Jeremy Renner, as Hansel, continues his extended punking of the Academy that gave him not one but TWO Oscar nominations by managing once again to be the place where screen charisma goes to die. He looks consistently bewildered, even when he’s boning that hot ginger witch in some random stream (did we catch a glimpse of his underwater naughty bits?). Also, he has a sugar sickness, brought on by the witch making him eat too much candy when he was a kid, and he has to give himself shots every couple of hours. So… diabetes? We were like “Good joke, ha!” and then it became a very important plot moment during the climax. Whoops! He wishes he could deliver his boo-ya punch lines with the pizzazz of Jerry Orbach landing a zinger in the opening of “Law & Order,” but alas, Jerry Orbach was a talented actor. RIP.
Gemma Arterton is very beautiful and charming and looks very good while wearing leather pants and kicking dudes in the face, but maybe Gretel is a little bit mentally challenged? She always states out loud whatever it is we just saw her do onscreen, e.g. “I just had a dream about mother,” “I need your help, Edward,” etc. When Hansel and Gretel stumble on their old house, it takes them a good ten minutes to recognize it. What we’re sayin’ is, these two ain’t the sharpest tools in the shed.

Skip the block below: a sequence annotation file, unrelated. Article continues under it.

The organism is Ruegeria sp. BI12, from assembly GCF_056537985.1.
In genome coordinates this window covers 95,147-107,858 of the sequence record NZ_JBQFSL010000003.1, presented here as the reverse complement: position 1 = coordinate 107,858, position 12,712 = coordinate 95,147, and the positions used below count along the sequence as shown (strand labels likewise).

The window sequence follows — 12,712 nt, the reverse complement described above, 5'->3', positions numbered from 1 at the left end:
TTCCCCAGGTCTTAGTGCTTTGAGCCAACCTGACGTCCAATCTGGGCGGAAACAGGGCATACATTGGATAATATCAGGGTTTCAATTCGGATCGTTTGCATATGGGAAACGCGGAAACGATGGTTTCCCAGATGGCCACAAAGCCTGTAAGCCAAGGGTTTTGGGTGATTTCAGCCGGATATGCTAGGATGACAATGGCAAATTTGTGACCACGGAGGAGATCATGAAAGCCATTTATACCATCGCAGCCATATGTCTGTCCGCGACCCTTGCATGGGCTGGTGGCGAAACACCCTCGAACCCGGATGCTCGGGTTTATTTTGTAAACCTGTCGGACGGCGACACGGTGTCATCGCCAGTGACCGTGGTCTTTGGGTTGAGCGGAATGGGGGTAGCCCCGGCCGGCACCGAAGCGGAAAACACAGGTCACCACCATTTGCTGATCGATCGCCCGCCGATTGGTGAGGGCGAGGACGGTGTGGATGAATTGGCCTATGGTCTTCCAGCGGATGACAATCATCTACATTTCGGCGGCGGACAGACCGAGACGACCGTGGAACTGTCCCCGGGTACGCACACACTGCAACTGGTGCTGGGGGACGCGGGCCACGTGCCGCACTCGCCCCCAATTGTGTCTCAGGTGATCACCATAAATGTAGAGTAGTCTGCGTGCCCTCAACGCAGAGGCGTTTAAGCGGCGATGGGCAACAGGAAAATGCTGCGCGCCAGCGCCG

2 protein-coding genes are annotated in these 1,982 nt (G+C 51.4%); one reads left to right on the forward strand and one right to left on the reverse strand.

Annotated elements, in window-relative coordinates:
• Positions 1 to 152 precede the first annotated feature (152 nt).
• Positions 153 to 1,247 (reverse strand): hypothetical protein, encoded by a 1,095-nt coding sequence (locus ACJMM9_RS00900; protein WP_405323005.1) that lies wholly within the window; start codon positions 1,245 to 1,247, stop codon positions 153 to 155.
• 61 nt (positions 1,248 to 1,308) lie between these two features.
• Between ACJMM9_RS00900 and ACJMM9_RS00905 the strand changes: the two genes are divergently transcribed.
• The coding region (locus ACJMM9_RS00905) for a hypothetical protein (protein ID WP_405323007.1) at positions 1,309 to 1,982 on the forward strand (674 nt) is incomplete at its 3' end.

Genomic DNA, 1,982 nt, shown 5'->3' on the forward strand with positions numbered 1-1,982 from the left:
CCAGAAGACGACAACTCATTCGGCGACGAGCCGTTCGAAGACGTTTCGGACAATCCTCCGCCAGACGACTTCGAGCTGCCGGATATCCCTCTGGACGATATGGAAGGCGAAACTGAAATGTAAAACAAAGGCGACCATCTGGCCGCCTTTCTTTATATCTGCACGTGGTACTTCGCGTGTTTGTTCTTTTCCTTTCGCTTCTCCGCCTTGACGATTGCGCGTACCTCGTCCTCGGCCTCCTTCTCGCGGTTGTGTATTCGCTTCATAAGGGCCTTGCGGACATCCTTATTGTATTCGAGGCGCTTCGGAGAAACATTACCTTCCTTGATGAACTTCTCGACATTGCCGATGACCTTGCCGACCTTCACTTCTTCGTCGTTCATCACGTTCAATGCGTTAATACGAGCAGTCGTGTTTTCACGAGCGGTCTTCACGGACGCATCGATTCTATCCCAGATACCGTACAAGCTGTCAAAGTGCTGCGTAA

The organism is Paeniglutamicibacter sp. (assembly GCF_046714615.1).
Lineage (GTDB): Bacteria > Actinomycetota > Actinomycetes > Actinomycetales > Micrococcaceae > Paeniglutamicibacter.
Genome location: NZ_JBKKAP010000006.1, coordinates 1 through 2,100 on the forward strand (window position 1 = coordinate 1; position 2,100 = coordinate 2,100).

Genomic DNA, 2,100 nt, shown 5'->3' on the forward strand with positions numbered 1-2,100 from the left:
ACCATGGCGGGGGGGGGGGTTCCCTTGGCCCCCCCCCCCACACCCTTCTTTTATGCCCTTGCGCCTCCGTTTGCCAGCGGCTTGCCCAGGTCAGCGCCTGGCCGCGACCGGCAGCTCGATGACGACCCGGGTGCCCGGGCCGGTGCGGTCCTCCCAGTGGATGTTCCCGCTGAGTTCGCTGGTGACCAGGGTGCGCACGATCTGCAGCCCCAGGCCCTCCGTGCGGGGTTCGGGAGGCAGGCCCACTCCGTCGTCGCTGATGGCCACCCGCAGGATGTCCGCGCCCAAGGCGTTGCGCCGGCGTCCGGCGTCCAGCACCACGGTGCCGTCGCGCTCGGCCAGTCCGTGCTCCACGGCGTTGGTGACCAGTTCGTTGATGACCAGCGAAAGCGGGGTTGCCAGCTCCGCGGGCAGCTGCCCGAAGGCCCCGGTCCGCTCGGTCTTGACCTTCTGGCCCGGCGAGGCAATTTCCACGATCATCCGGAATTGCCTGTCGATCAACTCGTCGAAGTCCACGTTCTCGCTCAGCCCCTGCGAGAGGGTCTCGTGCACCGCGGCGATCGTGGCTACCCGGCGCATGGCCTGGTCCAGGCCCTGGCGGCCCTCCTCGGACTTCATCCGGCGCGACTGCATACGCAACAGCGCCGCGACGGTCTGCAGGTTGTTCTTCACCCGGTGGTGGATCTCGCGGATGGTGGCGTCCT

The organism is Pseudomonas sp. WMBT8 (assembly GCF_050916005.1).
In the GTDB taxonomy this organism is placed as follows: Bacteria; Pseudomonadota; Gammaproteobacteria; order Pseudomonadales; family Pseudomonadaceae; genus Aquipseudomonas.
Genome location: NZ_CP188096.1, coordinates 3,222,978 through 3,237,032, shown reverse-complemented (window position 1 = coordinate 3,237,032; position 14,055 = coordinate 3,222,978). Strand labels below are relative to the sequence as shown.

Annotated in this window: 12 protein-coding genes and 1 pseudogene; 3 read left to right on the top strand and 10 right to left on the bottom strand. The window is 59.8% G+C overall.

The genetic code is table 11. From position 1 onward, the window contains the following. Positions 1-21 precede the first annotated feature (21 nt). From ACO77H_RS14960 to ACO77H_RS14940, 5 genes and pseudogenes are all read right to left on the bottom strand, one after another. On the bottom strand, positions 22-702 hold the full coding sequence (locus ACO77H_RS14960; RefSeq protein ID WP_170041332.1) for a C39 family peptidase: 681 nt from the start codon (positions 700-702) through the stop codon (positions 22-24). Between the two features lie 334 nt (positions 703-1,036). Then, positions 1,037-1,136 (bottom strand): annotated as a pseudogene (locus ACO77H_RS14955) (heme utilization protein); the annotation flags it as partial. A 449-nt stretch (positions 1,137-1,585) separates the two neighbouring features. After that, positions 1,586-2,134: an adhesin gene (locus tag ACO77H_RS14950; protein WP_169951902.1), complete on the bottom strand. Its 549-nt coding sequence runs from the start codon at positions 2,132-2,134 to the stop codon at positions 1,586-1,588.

What are the sharpest tools, however, is the arsenal of weaponry that H&G are packing. There is a moment when Hansel pulls back a sheet to reveal a whole bunch of machine guns and bullets and grenades, and heavy metal plays for like 2 minutes. SWEET, DUDE! What I’m trying to say is that the movie is incredibly violent. If you LOVE watching women get punched in the face, especially Gemma Arterton, who gets punched in the face A LOT, you will love “H&G: WH.” I guess it’s good they’re keeping a lot of stunt women employed, but still, it’s a gratuitous amount of lady punching. And lady shooting. And heads being squished like so much raspberry jelly.
The film is nauseating in 3D, and makes ample, almost comical use of the format, missing not a single opportunity for wood shards or arrows or buckshot to fly at the audience. The fight scenes are cut too quickly and with too much camera movement to even discern what is happening. It’s messy, blurry, and motion sickness-inducing. Written and directed by Tommy Wirkola, it’s unclear if Wirkola himself read the script before the shoot. Not only is not even a single character more than one-dimensional, but every line falls flatter than a witch dispatched with a Gatling gun. There are many problems with ‘Hansel & Gretel,’ and every one of them leads back to the dud of a script they are working with, where the anachronistic dialogue never found a place it couldn’t shoehorn in a “fuck” or “shit” (gotta make that R-rating count!). Famke Janssen says, “Once upon a time, in a shitty little town,” (and we can’t help but steal the words right out of her mouth for this) and unfortunately, “…there was a really shitty movie.” [D]